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you have the teen years ahead of you, a message, this too will pass. >> exactly. >> don't worry. but at least you know your mom has convictions. denise abbott, thank you for joining us. >> thank you. >> go ahead and scream because guess what you're going to get nothing. until your mouth is shut. >> a father secretly records his autistic son at school and discovers that teachers allegedly bullying his son. one of the teachers is fired, another removed from the class. is that enough? we have that dad to talk to, next.
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our next guest is getting a lot of attention this week, the father of 10-year-old akian shav vets. his father stewart wired his son and was shocked by hours of tape that he callowby the educators.
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>> oh, boy. knock it off. [ screams ] >> go ahead and scream. because guess what? you're going to get nothing. you going to see books in the library or are you looking at sculptures. >> joining me is stuart chaif vets, the father of akian. you must have been utterly shocked when you got this back. you thought something was up, but maybe you never thought what you were about to hear. >> when i listened to the entirety from the start of that day to the end, my life shattered. the pain that i felt for my son was just over realming to me, to know that he went through all of that harassment and bullying and that no adult in that room stood up for him was just one of the most devastating things i've ever experienced. >> stuart i want to tell
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everybody the teacher's aide was fired, the school superintendent said those raising their voices and making inappropriate remarks were fired. the head teacher was moved to another classroom, she wasn't in the room for part of the day and the one making the offensive comments. do you still think she should be held accountable. >> i read her press release. she said she wasn't there for one hour, the first hour. what about the other 5 1/2 hours of the day? the bullying and appropriate comments happened throughout the day. there are times when you can hear her. she talks about me at the beginning of the day, she talks about other parents. there was a lot going on. let's pretend the first hour didn't happen. everything else adds up to that teacher should not be in that classroom in my opinion. it was just wrong. the entirety of that day was just wrong. >> stuart, there's a lot on this
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tape that have shocked people. a lot of people curious. how is akian? how is your son? >> i protected him from this whole thing. once he was removed from that class, he never lashed out at anybody. she's been perfect. he's safe. people from around the world have been sending their love, and it's wonderful. and wanted to thank everyone. >> real quickly before we let you go, i know you're working on legislation that you want to get passed to help protect other kids from having to go through anything like this in the future. tell us about that and how far along you are. >> actually i was contacted by a state senator yesterday, and it was gratifying to hear that. apparently there is some movement because new jersey has one of the strongest anti-bullying laws in the nation. we want to make sure teachers are included in that. i want to thank her for that, and i think maybe there's some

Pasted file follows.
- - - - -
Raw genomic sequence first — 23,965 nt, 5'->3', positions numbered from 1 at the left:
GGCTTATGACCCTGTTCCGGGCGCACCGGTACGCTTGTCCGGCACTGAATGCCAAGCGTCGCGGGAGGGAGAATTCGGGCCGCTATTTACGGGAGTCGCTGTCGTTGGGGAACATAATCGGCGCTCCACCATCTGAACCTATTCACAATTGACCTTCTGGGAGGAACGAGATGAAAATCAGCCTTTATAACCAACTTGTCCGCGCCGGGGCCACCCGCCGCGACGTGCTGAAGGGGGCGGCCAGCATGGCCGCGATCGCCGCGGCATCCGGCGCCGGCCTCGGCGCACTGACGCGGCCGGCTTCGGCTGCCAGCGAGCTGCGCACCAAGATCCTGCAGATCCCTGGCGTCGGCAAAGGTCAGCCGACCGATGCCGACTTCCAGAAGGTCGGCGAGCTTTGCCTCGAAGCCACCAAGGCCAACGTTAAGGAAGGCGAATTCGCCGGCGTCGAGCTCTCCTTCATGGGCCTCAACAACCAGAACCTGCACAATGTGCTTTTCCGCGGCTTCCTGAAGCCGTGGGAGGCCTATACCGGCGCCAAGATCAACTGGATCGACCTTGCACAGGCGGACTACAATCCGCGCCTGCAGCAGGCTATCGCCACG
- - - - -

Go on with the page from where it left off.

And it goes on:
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real hope of getting change here, some real good will come from this campaign. >> stuart chaifetz, thank you for joining us. we thank you for sharing time with us this morning. >> i appreciate it. >> that will wrap things up for me today. i'll see you back here on monday every weekday morning. until there you can follow me on twitter. i'm getting ready to go down top washington, d.c. for the nerd prom. tweet me and let me know who you want pictures of. i'll try to snag them. "now with alex wagner" is coming up live. she's already in washington, d.c. alex is next. if you're one of those folks who gets heartburn and then treats day after day... well, shoot, that's like checking on your burgers after they're burnt! [ male announcer ] treat your frequent heartburn by blocking the acid with prilosec otc.
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a body at rest tends to stay at rest... while a body in motion tends to stay in motion. staying active can actually ease arthritis symptoms. but if you have arthritis, staying active can be difficult. prescription celebrex can help relieve arthritis pain so your body can stay in motion. because just one 200mg celebrex a day can provide 24 hour relief for many with arthritis pain and inflammation. plus, in clinical studies, celebrex is proven to improve daily physical function so moving is easier. and celebrex is not a narcotic. when it comes to relieving your arthritis pain, you and your doctor need to balance the benefits with the risks. all prescription nsaids, like celebrex, ibuprofen, naproxen, and meloxicam have the same cardiovascular warning. they all may increase the chance of heart attack or stroke, which can lead to death. this chance increases if you have heart disease or risk factors such as high blood pressure or when nsaids are taken for long periods.
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nsaids, including celebrex, increase the chance of serious skin or allergic reactions or stomach and intestine problems, such as bleeding and ulcers, which can occur without warning and may cause death. patients also taking aspirin and the elderly are at increased risk for stomach bleeding and ulcers. do not take celebrex if you've had an asthma attack, hives, or other allergies to aspirin, nsaids or sulfonamides. get help right away if you have swelling of the face or throat, or trouble breathing. tell your doctor your medical history and find an arthritis treatment for you. visit and ask your doctor about celebrex. for a body in motion. president obama is using the bully pulpit and "air force one" to put republicans on the defensive. can the gop ban together to block and tackle him before november? it is friday, april 27th, and this is "now."